The Appellant Entities contend that failure to apply § 1292(a)(2) would favor “form over substance” and “undermine the very purpose th[at] Congress intended.” Aplt. Reply Br. at 3. But the original Receivership Order's grant of control to the Receiver over the Appellant Entities’ assets, the Appellant Entities’ forfeited opportunity to challenge the Receivership Order in the Defendants’ § 1292(a)(2) appeal, and the tightly-integrated relationship between the Appellant Entities and the Defendants point more to this case being a prohibited piecemeal appeal rather than an appropriate § 1292(a)(2) exception to § 1291’s final judgment rule. The Appellant Entities’ limited briefing on appellate jurisdiction has not convinced us otherwise.


The Receivership Expansion Order is not immediately appealable because the Appellant Entities have not shown it falls within § 1292(a)(2)’s “narrow” exception to the final judgment rule. Gardner, 437 U.S. at 480, 98 S.Ct. 2451. We dismiss the appeal for lack of jurisdiction.


1.   For a more detailed account of the scheme, see United States v. RaPower-3 LLC, 960 F.3d 1240, 1243-45 (10th Cir. 2020).

2.   For appellate jurisdiction, the Appellant Entities erroneously cited 28 U.S.C. § 1345, which grants district courts original jurisdiction over actions commenced by the United States.

3.   See, e.g., State St. Bank & Tr. Co. v. Brockrim, Inc., 87 F.3d 1487, 1490-91 (1st Cir. 1996) (same); United States v. Antiques Ltd. P'ship, 760 F.3d 668, 672 (7th Cir. 2014) (same); Can. Life Assurance Co. v. LaPeter, 563 F.3d 837, 841 (9th Cir. 2009) (same).

4.   Although not precedential, we find the reasoning of the unpublished decisions cited in this opinion instructive. See 10th Cir. R. 32.1 (“Unpublished decisions are not precedential, but may be cited for their persuasive value.”); see also Fed. R. App. P. 32.1.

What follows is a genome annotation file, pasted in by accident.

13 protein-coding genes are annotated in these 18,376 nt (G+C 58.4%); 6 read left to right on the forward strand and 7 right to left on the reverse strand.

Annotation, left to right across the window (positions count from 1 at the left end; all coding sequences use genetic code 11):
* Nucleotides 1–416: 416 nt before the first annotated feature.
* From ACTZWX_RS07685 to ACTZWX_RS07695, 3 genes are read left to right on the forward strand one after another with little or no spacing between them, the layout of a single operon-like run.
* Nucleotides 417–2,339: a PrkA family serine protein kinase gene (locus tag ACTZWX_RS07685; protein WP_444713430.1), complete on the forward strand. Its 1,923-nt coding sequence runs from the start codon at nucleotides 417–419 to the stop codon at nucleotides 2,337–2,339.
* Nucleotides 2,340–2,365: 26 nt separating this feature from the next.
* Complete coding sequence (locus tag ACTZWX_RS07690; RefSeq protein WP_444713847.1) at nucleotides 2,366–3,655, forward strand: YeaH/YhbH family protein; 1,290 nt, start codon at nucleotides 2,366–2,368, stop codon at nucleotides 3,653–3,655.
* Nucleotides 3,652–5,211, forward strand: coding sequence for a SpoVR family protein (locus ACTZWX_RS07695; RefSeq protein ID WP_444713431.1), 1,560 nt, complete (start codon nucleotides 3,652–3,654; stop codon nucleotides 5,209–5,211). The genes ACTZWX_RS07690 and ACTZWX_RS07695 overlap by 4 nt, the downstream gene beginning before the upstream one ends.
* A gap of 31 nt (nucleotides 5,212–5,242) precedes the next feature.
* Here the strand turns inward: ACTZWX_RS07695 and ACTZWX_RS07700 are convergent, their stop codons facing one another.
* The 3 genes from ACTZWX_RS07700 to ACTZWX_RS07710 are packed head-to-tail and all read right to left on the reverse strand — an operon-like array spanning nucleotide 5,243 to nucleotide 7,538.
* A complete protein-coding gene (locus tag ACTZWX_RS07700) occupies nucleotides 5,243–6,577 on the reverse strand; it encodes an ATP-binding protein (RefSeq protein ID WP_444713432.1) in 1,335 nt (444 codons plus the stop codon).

5.   See also United States v. Philip Morris USA Inc., 840 F.3d 844, 849 (D.C. Cir. 2016) (construing “[§] 1292(a) narrowly in order to avoid the debilitating problems engendered by piecemeal appeals” (quotations omitted)); Ali v. Quarterman, 607 F.3d 1046, 1048 (5th Cir. 2010) (“Exceptions to the [final judgment] rule are strictly construed to prevent piecemeal appeals.”).

6.   Courts have held a nonparty may intervene in an appeal in certain circumstances even without first intervening in the district court. See, e.g., S.E.C. v. Wencke, 783 F.2d 829, 834 (9th Cir. 1986) (recognizing “nonparty's [standing] to appeal an order relating to a receivership” where it “participated in the district court's proceedings and had a legitimate interest in the outcome of the appeal” (quotations omitted)); Aurelius Capital Partners, LP v. Republic of Arg., 584 F.3d 120, 127 (2d Cir. 2009) (recognizing exception to rule against nonparty appeal where “nonparty has an interest that is affected by the [district court's decision]” (quotations omitted)); see also Wright & Miller § 3902.1 (explaining “[n]onparties need not always go through a formal intervention procedure to achieve standing to appeal” (collecting cases)).

7.   See United States v. Victoria-21, 3 F.3d 571, 575 (2d Cir. 1993) (concluding appellants “failed to carry th[eir] burden” to show appellate jurisdiction under § 1292(a)(1), particularly when its application would “expand[ ] the jurisdiction of appellate courts over interlocutory orders in numerous ․ cases”); Parker Livestock, LLC v. Okla. Nat'l Stock Yards Co., 590 F. App'x 737, 742-43 (10th Cir. 2014) (unpublished) (concluding appellant “failed to meet its burden” to establish jurisdiction under § 1292(a)(1) where it relied on a factually distinguishable case and did not address subsequent cases that narrowed its ruling); Gallatin Wildlife Ass'n v. U.S. Forest Serv., 743 F. App'x 753, 755-57 (9th Cir. 2018) (unpublished) (dismissing appeal for lack of appellate jurisdiction where appellant did not “carr[y] its burden” to show the district court's partial grant of summary judgment was an interlocutory order subject to § 1292(a)(1)).

8.   The Appellant Entities therefore incorrectly assert that “the [R]eceiver had no authority over” them. Aplt. Reply Br. at 3.

9.   In the Defendants’ appeal of the Receivership Order, their brief said in its “Corporate Disclosure Statement” that “RaPower-3, LLC is a Utah limited liability company. Its members consist of Randale P. Johnson, a Utah resident, LaGrand T. Johnson, a Utah resident, and Neldon P. Johnson, a Utah resident.” Appellants’ Opening Brief at i, United States v. RaPower-3 LLC, Nos. 18-4119 & 18-4150 (10th Cir. Jan. 22, 2019).In this case, the Appellant Entities’ “Corporate Disclosure Statement” reveals that LaGrand Johnson and Randale Johnson hold ownership interests in Black Night, NPJFLP, Solco, and Starlight. It also discloses that Randale Johnson and LaGrand Johnson manage Solco, and that XSun is owned by Solstice and managed by LaGrand Johnson. Aplt. Br. at i-ii.

MATHESON, Circuit Judge.